Kym Olsen and Trevor Martin, "Gesundheit", 1999. performance, running time:
2 hours. Photograph courtesy of the artist. From the exhibition
"in::FORMATION," January 14 - March 1, 2000 at the School of the Art
Institute of Chicago's Betty Rymer Gallery.
"The In Finite Earth" by Valerie Sullivan Fuchs: symbolizes earth, air, fire, and water using four hollow ceramic spheres whose surfaces are encrusted with suggestions of ruins; inside, they contain objects specific to the elements they symbolize (e.g., a heating element in the fire sphere). Different video projections beam down upon each sphere. Elizabeth Fisher in Women's Creation, 1975 speculates that the "first cultural device was probably a recipient. . . . Many theorists feel that the earliest cultural inventions must have been a container to hold gathered products and some kind of sling or net carrier," and here ancient clay and carrier bag technology meets hi-tech in an ecological comment on how we are misusing our natural resources.
Valerie Sullivan Fuchs, detail from "The In Finite Earth (Fire, Water, Air,
Earth)", 1999, video projection, unfired clay, heating element, electrical
box, fountain pump, wire mesh, plastic tubing, metal water container,
motion detector, water, atomizer, dimmer switch and wood, dimensions
variable. Photograph courtesy of the artist. From the exhibition
"in::FORMATION," January 14 - March 1, 2000 at the School of the Art
Institute of Chicago's Betty Rymer Gallery.
"Database PØØ: mutating informatic tools" by Kevin Heisner: Mutating Informatic Tools" by Kevin Heisner: in this work a database is generated over the duration of the exhibition. The viewers/participants interact with the piece by leaving a telephone response at 888-803-8735. The message is then forwarded to a voice pager installed inside a wooden animal transport cage, which is the shell of the sculpture. This message is then emitted in delayed real-time from within the cage. There is a door at one end of the wooden box with an expanded metal opening through which the viewer can see inside and view a projected video. The messages end up recorded into a database on a web site. The site displays a short animation of the video, the phone number, and the text sorted into a randomly ordered data structure. This artwork explores presence/absence in communication, pattern/ randomness in information, and the evolution of artificial senses and its biological ramifications.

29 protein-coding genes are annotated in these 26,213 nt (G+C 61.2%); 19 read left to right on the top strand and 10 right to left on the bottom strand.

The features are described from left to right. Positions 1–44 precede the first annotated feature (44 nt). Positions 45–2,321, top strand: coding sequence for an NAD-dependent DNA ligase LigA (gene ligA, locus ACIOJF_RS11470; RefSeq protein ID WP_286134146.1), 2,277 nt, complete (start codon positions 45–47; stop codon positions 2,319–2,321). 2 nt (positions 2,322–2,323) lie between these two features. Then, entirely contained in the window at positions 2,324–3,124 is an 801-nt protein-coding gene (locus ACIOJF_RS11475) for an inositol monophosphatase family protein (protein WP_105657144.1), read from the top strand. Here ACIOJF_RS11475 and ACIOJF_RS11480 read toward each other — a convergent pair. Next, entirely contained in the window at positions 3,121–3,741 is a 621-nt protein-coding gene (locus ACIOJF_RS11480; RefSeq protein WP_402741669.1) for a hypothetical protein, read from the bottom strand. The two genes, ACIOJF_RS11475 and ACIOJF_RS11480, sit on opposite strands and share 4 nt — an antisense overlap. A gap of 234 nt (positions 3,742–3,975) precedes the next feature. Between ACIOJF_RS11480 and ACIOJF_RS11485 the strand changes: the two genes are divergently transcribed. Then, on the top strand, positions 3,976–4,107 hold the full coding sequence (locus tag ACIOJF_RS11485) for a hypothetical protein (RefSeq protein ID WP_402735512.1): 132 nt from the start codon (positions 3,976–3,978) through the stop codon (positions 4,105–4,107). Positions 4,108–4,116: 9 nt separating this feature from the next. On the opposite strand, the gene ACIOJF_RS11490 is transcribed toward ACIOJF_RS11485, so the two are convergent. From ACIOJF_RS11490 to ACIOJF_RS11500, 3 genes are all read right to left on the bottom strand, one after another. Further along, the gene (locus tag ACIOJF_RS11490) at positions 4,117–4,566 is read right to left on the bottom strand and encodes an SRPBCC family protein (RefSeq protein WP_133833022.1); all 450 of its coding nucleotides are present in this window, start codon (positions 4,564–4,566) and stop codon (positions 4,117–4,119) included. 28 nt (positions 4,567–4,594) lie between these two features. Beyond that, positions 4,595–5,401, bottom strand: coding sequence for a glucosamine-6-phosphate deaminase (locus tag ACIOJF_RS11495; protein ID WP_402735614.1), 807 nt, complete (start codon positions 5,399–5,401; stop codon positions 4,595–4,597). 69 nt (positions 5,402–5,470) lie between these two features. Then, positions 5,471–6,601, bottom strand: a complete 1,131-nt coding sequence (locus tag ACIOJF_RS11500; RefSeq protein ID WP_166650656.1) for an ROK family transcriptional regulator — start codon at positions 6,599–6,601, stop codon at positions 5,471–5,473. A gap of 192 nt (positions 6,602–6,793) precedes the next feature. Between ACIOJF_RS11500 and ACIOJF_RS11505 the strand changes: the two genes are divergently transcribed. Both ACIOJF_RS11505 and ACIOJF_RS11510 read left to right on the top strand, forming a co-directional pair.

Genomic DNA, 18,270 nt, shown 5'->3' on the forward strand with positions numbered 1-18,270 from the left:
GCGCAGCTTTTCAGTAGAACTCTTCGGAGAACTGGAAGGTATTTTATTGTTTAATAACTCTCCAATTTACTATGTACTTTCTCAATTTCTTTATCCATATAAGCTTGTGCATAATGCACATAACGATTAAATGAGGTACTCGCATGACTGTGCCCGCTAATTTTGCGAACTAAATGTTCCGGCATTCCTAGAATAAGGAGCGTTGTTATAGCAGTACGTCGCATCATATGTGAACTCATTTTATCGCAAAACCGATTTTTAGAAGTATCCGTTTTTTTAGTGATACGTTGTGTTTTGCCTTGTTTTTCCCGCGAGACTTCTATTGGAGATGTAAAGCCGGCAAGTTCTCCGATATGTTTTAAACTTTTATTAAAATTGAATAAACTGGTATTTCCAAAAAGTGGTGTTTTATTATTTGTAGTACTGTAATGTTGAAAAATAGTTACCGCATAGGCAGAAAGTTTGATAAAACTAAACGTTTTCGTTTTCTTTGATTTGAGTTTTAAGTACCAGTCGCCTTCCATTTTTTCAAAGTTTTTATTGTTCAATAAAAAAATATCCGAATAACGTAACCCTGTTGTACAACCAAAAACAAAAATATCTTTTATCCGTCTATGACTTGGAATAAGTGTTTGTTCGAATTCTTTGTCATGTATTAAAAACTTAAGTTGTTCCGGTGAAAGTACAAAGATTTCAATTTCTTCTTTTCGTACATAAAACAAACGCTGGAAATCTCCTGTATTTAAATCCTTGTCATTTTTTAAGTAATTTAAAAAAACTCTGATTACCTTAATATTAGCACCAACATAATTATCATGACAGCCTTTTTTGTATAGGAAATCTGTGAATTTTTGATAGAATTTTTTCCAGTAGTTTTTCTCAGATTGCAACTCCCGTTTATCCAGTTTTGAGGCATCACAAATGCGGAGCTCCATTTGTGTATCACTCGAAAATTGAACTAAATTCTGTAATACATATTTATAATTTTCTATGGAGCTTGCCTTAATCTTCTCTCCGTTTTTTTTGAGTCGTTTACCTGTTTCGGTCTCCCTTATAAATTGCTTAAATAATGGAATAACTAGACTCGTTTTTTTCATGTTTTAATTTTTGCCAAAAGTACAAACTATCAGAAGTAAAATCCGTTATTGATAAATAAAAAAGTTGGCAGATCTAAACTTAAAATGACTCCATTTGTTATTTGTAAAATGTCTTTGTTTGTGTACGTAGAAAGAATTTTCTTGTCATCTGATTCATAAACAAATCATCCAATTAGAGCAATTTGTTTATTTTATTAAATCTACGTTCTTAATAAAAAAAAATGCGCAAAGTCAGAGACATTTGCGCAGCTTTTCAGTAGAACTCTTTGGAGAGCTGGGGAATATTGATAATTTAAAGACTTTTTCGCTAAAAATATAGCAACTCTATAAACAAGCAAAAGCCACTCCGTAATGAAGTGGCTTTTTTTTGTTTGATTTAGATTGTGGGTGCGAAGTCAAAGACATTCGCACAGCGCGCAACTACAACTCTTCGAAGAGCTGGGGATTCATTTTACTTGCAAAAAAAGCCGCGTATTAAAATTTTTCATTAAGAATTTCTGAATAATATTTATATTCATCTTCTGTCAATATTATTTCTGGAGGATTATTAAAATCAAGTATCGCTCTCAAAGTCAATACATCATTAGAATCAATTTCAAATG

Kevin Heisner, "Database Pøø: Mutating Informatic Tools", 1999, found
wooden animal crate, video projection, electonics, steel, voice pager and
Internet, 60" x 20" x 36". Photograph courtesy of the artist. From the
exhibition "in::FORMATION," January 14 - March 1, 2000 at the School of the
Art Institute of Chicago's Betty Rymer Gallery.
"Colony" by Dan Miller: three robot loader mechanisms, following unique patterns, struggle to co-create a surface. Sensors in the gallery decide which loader deposits its material on the tabletop. The pattern for each loader is randomly sequenced to create new patterns. One loader places biodegradable foam squares on the table, another drizzles wax, and the third drops pebbles and water. Once deposited, the materials interact, wear on each other, creating patterned deposits. It makes us think about earthmovers, despoiled land, and systems run amuck.
Daniel Wayne Miller, "Colony", 1999, steel, aluminum, plastics,
electronics, programmable controllers, biodegradable packing, earth
mixture, 102" x 120" x 120". Photograph courtesy of the artist. From the
exhibition "in::FORMATION," January 14 - March 1, 2000 at the School of the
Art Institute of Chicago's Betty Rymer Gallery.
"The Hive" by Fernando Orellana: nine drawing machines simultaneously drawing while communicating to each other via a network. The server of this network will mediate commands to each individual machine, allowing for "The Hive's" behavior to change while time passes. Connected in parallel with piece's network is a malfunctioning pager unit that turns on chaotically through out work's "ON" time. This random event is used as a seed to generate behavioral patterns unattainable in "The Hive's" closed network. In addition to the pager's random injection of information, the pager will also allow for incoming pages. The number of the pager will be available for viewers to call, thus allowing "The Hive" yet another means of achieving independent behavioral patterns. These undetermined patterns will be reflected in the motion of each individual machine and in the drawings that the installation will produce. Periodically, through out the exhibition's duration, the drawings will be removed and new drawings will begin.